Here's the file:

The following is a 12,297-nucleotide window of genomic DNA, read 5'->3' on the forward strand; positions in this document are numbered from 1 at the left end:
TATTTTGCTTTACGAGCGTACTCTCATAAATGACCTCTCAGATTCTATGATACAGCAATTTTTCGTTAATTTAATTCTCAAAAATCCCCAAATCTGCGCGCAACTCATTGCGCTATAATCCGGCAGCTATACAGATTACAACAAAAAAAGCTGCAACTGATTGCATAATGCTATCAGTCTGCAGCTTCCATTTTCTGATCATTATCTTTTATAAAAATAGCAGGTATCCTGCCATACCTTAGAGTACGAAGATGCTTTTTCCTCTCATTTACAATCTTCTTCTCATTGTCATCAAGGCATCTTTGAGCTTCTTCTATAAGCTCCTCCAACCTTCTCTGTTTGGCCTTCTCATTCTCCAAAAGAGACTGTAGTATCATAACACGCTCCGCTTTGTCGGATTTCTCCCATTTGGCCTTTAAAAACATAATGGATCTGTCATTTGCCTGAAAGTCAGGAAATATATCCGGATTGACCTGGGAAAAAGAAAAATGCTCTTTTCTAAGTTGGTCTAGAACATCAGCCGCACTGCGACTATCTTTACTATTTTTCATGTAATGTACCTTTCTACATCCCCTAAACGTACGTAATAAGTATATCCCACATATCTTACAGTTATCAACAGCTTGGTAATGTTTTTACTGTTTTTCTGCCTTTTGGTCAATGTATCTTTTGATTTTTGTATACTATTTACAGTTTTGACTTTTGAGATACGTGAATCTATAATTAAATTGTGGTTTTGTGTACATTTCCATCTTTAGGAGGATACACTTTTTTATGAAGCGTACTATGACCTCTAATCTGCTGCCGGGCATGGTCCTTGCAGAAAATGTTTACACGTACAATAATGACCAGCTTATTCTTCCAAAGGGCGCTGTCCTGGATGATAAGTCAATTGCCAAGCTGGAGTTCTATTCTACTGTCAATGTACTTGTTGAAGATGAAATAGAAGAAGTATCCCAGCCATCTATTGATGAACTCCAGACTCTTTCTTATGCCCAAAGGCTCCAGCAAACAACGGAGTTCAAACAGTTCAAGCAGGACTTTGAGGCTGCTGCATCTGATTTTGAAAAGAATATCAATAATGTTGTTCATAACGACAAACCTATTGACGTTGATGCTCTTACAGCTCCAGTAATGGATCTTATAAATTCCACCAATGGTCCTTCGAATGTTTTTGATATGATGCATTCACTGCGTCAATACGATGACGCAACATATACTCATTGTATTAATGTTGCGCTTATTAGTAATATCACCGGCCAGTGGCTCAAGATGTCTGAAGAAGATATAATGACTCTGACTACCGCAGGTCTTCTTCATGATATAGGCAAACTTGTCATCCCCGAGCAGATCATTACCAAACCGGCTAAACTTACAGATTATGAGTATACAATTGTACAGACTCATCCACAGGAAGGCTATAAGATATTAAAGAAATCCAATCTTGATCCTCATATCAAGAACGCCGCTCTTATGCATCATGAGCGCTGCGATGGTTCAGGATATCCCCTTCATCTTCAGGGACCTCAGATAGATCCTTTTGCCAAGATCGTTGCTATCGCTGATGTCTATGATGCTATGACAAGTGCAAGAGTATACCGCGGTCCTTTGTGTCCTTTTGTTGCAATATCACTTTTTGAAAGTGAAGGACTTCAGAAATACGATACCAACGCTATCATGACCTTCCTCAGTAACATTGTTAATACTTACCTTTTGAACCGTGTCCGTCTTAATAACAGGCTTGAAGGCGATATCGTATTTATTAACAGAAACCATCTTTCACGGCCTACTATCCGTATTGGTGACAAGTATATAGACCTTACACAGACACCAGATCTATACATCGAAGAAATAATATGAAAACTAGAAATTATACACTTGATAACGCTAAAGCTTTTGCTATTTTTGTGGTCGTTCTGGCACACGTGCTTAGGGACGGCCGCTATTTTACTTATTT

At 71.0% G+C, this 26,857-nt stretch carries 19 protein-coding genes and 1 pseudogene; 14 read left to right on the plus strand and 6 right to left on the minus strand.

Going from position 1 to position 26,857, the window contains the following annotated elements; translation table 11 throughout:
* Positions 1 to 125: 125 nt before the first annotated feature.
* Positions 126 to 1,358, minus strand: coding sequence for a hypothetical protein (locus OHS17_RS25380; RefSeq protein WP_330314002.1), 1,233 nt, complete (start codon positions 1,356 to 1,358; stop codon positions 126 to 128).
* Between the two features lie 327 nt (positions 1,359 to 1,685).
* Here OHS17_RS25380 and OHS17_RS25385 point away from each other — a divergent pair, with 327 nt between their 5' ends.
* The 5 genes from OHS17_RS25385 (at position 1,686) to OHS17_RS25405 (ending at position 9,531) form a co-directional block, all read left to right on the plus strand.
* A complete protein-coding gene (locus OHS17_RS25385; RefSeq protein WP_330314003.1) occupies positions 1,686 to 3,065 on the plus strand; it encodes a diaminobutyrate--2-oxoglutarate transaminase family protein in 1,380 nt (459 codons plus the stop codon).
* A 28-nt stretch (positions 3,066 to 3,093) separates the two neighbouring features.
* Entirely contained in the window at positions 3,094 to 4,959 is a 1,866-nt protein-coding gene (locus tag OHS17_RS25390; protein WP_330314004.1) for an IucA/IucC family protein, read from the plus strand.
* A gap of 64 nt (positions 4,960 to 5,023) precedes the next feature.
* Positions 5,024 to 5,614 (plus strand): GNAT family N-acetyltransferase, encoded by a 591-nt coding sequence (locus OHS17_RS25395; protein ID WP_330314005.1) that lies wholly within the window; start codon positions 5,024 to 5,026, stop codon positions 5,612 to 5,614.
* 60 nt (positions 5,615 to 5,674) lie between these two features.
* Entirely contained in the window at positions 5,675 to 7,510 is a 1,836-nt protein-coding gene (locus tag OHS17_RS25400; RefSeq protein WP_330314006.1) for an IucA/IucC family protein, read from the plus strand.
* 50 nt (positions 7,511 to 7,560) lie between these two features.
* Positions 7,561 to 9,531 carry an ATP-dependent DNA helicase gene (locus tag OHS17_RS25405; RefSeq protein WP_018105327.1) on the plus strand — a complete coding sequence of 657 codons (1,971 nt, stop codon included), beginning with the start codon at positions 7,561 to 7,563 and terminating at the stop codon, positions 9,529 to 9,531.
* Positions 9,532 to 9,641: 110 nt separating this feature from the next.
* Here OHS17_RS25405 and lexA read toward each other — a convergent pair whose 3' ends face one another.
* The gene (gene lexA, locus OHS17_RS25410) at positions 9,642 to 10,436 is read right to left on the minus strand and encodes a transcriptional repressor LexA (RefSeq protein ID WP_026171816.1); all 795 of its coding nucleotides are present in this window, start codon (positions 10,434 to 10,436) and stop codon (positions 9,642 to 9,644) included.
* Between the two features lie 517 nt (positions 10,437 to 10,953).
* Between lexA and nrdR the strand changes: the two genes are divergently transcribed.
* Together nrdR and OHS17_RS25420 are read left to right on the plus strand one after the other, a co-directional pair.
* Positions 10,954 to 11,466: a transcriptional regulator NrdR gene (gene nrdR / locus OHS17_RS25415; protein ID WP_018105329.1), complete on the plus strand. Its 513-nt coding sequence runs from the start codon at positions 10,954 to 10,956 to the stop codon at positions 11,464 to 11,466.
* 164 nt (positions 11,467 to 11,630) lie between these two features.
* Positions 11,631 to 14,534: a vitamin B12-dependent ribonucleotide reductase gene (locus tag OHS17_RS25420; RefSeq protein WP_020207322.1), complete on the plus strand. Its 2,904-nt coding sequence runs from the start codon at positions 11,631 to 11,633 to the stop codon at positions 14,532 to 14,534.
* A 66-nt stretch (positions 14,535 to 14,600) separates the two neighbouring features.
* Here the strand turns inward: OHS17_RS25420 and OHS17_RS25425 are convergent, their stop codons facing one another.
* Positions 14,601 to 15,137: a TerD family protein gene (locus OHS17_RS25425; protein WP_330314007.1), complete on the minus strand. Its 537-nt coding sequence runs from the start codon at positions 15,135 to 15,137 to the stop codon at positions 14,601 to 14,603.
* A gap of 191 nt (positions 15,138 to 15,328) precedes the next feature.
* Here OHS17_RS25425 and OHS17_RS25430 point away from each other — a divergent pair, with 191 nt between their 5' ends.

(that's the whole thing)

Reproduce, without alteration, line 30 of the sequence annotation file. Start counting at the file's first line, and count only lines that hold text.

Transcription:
* Positions 14,601 to 15,137: a TerD family protein gene (locus OHS17_RS25425; protein WP_330314007.1), complete on the minus strand. Its 537-nt coding sequence runs from the start codon at positions 15,135 to 15,137 to the stop codon at positions 14,601 to 14,603.